I’m in the kitchen icing a cake.
This happens, like, never. I’m a notoriously bad cook. When my kids see me making dinner they cry and run away. Baking is better, but I do it so infrequently no one ever really remembers I can, including myself.
So I’m icing this cake. It’s a zucchini blueberry cake with lemon buttercream frosting. (Kinda weird, right? But also maybe yum.) My hair is a mess. So is my face. Not to mention the kitchen. In fifteen minutes a group of friends will show up at my door for book club (aka, wine club). The knife slides along the surface of the cake, forming tiny wakes of buttercream, when suddenly a voice says, “Most of the time I feel miserable and alone.”
The knife stops mid-swipe and I listen. Not with my ears, though, because the voice is in my head.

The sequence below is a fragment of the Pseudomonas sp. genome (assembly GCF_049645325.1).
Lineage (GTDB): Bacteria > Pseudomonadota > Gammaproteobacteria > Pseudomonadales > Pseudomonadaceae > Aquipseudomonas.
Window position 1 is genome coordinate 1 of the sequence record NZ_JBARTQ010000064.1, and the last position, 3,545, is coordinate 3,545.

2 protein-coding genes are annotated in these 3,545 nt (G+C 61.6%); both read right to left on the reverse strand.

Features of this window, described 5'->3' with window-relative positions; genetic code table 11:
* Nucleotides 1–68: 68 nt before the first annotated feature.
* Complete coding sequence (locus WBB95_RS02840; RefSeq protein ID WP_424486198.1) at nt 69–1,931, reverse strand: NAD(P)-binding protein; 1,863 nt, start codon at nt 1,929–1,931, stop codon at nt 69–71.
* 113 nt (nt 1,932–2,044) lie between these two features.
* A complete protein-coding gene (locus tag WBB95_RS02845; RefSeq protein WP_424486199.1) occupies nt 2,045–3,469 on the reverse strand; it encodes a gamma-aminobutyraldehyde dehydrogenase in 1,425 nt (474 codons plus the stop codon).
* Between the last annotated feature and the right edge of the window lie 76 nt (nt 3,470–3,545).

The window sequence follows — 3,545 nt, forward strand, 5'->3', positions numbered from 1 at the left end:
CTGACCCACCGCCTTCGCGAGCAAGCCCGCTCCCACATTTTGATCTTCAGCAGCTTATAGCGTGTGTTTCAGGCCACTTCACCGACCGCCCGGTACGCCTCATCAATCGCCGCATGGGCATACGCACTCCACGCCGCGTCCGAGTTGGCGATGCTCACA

The call is coming from inside the house.
I don’t know who this character is talking to me (yet), but in my mind I can see her walking through a crowded high school hallway and in my chest I can feel what she’s feeling. It’s like I’m some kind of medium for fictional people.
I put down the knife, pick up a pen and start writing her down. The cake can wait. So can my hair and my face and the clock and my friends showing up at my door with wine. There’s a voice in my head with a story to tell.
And that’s how this writing thing works.
For me, at least.